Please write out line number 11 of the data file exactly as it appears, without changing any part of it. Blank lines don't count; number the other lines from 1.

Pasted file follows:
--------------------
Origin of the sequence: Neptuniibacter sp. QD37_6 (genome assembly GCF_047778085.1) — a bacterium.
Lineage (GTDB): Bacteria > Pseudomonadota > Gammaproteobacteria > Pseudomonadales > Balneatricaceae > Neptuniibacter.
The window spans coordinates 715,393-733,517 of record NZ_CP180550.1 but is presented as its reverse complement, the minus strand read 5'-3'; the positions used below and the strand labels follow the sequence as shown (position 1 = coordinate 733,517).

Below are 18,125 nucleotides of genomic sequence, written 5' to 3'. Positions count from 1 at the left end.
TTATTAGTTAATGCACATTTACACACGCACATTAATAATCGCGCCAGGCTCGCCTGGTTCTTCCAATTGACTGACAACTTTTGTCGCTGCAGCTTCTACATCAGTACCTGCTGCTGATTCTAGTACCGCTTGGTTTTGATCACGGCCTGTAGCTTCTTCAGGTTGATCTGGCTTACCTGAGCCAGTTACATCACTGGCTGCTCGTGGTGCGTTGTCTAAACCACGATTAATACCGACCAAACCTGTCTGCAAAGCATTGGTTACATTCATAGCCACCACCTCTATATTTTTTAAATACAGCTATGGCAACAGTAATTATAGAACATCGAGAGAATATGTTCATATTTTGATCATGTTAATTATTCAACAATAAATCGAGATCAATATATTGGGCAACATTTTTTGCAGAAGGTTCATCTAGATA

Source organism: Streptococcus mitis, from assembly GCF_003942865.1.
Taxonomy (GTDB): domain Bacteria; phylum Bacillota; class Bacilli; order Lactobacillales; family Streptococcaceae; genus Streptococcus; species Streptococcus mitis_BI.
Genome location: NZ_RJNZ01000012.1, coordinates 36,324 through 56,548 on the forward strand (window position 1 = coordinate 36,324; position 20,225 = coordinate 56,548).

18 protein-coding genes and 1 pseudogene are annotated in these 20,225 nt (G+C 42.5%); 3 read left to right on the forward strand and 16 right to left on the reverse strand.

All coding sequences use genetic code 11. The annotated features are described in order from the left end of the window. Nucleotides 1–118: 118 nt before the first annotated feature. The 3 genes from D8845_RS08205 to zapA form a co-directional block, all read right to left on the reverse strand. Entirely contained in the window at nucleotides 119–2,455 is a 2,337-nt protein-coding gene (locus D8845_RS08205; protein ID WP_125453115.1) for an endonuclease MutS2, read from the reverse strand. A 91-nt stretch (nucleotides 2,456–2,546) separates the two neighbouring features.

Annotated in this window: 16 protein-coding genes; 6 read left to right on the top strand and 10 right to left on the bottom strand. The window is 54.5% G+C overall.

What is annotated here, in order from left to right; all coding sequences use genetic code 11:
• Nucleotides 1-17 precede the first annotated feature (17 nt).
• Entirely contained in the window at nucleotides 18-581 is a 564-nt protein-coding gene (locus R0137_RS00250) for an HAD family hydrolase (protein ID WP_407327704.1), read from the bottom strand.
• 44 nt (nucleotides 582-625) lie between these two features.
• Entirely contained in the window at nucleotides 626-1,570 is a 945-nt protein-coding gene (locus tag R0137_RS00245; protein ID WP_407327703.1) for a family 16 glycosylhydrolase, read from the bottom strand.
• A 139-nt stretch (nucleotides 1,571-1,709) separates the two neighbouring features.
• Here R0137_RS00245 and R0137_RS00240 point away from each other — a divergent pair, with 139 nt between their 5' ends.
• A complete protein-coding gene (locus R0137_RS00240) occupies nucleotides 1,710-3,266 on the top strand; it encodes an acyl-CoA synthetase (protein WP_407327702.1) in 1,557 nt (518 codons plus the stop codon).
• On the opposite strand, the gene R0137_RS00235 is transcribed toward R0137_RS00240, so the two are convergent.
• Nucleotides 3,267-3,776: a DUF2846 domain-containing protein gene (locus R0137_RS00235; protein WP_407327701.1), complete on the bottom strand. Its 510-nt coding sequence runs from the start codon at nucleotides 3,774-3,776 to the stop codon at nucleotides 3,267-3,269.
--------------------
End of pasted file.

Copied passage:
Annotated in this window: 16 protein-coding genes; 6 read left to right on the top strand and 10 right to left on the bottom strand. The window is 54.5% G+C overall.